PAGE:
Special integrals: M-dimensional Gaussian

Regular readers of this blog will know that I love my integrals. For those that share the same enjoyment, I recommend this channel that often covers integrals from the MIT integration bee. For example, see this case of writing an integral in terms of itself. Very cool.

In this post, I want to think about the m-dimensional Gaussian. It is a common integral in QFT. Here’s how we compute it when of the form,

    \[ z = \int_{\mathbb{R}^n} d^n xe^{-\frac{1}{2} x^{T}Ax} \]

Two comments: A is a real symmetric matrix, A = A^T \in \mathbb{R}^{n \times n} \Leftrightarrow A_{ij} = A_{ji}. X is a column vector,

    \[ x = \begin{pmatrix} x_1 \\ x_2 \\ . \\ . \\ . \\ x_n \\ \end{pmatrix} \]

Since A is real and symmetric, we make use of a result from spectral theorem. In particular, consider the following spectral theorem proposition:

    \[ A = A^T \in \mathbb{R}^{n \times n} \]

This implies A has eigenvalues \lambda_i \in  \mathbb{R}. It can also be diagonalised into a matrix D = diag(\lambda_1, \lambda_2, ... , \lambda_n) by an orthogonal matrix O, such that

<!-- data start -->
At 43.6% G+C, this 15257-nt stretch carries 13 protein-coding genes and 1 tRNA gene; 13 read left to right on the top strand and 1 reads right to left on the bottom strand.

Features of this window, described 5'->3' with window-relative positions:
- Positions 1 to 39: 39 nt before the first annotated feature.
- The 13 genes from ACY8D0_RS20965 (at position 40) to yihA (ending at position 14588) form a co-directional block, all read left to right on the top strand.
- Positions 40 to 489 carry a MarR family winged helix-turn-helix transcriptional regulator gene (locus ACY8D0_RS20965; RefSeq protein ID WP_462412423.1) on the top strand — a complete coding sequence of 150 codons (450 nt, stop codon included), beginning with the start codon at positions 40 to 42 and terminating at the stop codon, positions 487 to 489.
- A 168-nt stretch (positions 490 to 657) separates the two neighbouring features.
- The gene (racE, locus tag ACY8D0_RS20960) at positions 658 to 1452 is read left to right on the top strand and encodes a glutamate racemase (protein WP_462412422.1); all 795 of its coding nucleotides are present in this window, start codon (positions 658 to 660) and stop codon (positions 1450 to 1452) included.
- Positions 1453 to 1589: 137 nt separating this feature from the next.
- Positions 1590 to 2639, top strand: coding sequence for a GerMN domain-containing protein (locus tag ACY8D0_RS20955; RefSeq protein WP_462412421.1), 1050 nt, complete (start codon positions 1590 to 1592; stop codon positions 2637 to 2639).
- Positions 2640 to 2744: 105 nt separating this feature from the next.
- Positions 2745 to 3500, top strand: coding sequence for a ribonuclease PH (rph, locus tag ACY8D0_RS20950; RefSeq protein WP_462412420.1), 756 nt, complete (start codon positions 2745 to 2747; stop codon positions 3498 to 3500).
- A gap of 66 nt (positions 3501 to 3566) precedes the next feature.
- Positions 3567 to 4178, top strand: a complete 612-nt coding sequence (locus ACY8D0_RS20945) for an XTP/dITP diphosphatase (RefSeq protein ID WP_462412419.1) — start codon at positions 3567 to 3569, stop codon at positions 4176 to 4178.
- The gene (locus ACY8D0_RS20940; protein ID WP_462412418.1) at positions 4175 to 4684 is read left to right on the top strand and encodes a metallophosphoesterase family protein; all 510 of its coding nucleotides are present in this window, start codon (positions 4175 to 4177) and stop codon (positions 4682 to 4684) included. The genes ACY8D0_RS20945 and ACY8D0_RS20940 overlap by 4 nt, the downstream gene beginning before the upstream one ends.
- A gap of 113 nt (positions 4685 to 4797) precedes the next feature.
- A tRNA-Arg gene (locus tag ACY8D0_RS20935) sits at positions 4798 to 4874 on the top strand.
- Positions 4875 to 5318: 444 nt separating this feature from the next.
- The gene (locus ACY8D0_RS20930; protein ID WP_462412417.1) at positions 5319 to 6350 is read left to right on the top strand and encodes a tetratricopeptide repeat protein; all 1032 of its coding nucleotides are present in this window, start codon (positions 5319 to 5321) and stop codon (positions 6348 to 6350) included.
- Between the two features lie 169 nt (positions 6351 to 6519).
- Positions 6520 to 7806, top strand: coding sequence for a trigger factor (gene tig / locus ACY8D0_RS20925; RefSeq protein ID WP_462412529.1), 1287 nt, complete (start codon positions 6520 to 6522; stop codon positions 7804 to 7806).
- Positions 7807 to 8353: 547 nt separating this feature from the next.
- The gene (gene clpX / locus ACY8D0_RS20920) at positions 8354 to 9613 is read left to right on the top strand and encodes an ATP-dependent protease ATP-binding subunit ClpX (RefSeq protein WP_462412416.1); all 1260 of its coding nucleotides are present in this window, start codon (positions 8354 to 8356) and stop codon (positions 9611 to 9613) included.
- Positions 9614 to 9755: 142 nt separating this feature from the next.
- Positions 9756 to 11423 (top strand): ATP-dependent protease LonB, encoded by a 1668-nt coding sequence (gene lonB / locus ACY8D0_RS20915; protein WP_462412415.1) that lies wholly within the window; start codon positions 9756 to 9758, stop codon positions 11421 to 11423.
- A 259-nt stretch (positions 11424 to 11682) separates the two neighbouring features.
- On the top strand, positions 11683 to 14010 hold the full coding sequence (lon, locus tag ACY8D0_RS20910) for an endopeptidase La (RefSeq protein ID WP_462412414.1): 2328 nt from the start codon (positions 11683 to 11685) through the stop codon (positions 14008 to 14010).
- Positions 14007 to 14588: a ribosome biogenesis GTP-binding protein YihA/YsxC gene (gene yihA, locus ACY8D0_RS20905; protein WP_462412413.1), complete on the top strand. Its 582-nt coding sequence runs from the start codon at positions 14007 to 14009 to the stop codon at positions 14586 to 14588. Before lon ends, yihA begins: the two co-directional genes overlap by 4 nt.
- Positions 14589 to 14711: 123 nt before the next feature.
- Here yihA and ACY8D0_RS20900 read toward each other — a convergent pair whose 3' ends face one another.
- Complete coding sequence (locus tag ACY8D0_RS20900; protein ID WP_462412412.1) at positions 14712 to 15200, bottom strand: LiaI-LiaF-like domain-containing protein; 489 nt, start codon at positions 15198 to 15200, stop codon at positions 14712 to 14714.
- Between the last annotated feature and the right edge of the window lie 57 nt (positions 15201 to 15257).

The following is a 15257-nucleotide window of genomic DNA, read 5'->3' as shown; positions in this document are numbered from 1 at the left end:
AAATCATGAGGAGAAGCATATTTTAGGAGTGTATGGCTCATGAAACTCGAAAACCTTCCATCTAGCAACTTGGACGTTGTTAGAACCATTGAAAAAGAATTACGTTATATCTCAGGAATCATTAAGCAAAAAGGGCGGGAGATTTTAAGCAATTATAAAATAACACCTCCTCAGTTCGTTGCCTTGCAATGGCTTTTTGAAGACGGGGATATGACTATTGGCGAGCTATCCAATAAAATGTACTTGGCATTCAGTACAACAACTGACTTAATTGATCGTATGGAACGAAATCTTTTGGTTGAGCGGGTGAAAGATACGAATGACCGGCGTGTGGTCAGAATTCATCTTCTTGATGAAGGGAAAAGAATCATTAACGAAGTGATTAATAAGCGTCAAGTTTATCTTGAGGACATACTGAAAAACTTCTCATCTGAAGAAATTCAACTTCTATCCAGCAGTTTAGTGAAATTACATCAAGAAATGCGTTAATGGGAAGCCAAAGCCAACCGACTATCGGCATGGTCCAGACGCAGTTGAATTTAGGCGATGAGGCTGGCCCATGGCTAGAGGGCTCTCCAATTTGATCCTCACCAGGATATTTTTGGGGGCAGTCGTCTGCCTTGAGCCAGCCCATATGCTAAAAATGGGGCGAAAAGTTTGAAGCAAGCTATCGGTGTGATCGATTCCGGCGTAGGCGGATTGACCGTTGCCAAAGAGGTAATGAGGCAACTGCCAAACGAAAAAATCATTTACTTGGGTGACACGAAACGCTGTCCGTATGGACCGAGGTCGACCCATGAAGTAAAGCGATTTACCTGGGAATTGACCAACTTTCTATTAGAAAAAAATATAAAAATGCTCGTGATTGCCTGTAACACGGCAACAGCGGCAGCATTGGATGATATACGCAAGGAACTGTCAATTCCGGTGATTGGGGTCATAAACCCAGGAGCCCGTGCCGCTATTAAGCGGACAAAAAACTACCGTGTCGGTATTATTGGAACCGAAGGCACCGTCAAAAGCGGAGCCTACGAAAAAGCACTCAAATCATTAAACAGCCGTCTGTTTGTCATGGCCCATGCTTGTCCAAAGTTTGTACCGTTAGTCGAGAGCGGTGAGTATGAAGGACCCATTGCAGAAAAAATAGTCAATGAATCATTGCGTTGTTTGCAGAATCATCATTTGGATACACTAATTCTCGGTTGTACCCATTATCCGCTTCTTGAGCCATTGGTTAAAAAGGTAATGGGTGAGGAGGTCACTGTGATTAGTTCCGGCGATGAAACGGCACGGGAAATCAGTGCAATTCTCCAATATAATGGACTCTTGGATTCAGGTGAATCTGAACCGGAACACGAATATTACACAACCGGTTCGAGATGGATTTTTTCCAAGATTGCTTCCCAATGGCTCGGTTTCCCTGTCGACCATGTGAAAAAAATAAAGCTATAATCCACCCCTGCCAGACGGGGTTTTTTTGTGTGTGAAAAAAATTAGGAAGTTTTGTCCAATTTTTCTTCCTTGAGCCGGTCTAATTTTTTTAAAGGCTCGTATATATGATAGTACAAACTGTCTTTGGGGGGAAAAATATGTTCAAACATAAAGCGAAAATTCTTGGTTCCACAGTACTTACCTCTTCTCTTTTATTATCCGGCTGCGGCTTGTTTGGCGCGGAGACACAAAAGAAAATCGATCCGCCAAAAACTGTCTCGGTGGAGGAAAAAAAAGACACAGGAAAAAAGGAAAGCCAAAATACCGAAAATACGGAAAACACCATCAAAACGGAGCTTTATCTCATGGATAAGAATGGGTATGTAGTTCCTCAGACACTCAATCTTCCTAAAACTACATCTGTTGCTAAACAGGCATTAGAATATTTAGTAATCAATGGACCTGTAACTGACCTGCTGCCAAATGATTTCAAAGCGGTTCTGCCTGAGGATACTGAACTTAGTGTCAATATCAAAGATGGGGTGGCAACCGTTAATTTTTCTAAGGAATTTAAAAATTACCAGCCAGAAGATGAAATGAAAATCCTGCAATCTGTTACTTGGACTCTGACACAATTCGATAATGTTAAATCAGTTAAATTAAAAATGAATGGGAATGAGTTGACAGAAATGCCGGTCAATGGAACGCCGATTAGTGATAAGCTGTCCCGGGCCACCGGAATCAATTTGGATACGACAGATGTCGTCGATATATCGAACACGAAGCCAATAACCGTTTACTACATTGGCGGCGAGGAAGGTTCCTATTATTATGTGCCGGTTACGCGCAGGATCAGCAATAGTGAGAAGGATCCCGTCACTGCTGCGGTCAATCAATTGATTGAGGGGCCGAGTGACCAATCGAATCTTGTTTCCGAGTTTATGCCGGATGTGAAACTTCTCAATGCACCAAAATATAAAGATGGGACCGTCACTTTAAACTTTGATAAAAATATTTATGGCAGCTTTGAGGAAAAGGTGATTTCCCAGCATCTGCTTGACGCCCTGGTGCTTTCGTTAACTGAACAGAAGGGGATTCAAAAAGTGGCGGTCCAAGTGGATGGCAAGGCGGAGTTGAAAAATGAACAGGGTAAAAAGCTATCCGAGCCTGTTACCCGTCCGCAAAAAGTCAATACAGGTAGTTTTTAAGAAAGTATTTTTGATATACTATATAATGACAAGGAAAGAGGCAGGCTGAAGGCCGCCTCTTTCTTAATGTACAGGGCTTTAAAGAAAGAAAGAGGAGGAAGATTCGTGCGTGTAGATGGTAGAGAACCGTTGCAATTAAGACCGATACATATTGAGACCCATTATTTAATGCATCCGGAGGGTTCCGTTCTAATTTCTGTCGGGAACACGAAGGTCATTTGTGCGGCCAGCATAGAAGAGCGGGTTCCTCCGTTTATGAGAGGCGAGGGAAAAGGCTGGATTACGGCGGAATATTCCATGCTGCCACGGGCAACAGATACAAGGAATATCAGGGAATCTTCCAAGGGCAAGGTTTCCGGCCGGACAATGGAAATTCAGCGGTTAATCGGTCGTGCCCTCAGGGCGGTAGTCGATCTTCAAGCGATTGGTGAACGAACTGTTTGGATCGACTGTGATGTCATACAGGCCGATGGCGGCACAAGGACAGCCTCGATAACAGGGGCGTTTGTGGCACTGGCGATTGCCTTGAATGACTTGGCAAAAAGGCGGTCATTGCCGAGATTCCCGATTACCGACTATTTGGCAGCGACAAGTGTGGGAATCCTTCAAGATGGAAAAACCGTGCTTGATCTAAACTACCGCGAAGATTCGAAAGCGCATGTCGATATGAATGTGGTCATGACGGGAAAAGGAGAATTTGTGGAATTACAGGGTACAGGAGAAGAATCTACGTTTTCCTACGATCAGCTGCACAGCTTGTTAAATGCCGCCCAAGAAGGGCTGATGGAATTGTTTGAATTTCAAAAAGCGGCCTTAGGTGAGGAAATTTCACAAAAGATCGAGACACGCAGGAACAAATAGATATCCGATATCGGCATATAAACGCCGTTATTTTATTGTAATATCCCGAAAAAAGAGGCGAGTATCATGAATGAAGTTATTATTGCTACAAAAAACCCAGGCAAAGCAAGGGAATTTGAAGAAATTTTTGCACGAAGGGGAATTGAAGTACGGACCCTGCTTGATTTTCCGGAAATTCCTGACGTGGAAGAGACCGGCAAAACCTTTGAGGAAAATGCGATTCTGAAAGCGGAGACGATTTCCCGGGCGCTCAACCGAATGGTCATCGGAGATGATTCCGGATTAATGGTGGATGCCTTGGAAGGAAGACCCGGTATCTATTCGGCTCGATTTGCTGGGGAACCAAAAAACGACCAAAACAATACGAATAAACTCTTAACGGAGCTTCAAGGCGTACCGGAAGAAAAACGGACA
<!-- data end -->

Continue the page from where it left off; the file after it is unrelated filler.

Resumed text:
\[ OAO^T = D = \begin{pmatrix} \lambda & 0 & ... & 0 \\ 0 & \lambda_2 & ... & 0 \\ . & . & ... & . \\ . & . & ... & . \\ 0 & 0 & ... & \lambda_n \\ \end{pmatrix} \Leftrightarrow A = O^T DO \]

Here, it should be highlighted O is an n \times m matrix. From these considerations,

    \[ \implies z = \int_{\mathbb{R}^n} d^n xe^{-\frac{1}{2} x^{T} Ax} \]

    \[ = \int_{\mathbb{R}^n} d^n xe^{-\frac{1}{2} x^{T} O^T DO_x} \]

    \[ = \int_{\mathbb{R}^n} d^n xe^{-\frac{1}{2} (O_x)^{T} D(O_x)} \]

At this point, we perform variable substitution. Notice,

    \[ y \ : = O_{x} \]

    \[ d^{n} y = det (\frac{dy}{dx}) d^{n} x \]

    \[ \implies d^{n} x = \frac{1}{det (O)} d^{n} y \]

    \[ \therefore z = \int_{\mathbb{R}^n} d^{n} y \frac{1}{det (O)} e^{-\frac{1}{2} y^{T} Dy} \]

    \[ =   \int_{\mathbb{R}^n} d^{n} y \frac{1}{det (O)} e^{-\frac{1}{2} \sum_{i=1}^{n} \lambda_i y_{i}^2} \]

    \[ \frac{1}{det (O)} \prod_{i=1}^{n} \int_{- \infty}^{\infty} dy_{i} e^{-\frac{1}{2} \lambda_i y_{i}^2 } \]

From the 1-dimensional case, we know: e^{-\frac{1}{2} \lambda_i y_{i}^2} = \sqrt{\frac{2 \pi}{ \lambda_i}}. So,

    \[ z = \frac{1}{det(O)}  \prod_{i=1}^{n} \sqrt{\frac{2 \pi}{ \lambda_i}} \]

Now, recall that:

    \[ D = \begin{pmatrix} \lambda & 0 & ... & 0 \\ 0 & \lambda_2 & ... & 0 \\ . & . & ... & . \\ . & . & ... & . \\ 0 & 0 & ... & \lambda_n \\ \end{pmatrix} \]

From this, we can simplify our last result

    \[ z = \frac{1}{\det (O)} \frac{(2 \pi)^{\frac{n}{2}}}{\sqrt{\det (D)}} \]

    \[ = \frac{(2 \pi)^{\frac{n}{2}}}{\sqrt{\det (O^T DO)}} \]

    \[ \therefore z = \frac{(2 \pi)^{\frac{n}{2}}}{\sqrt{\det (A)}} \]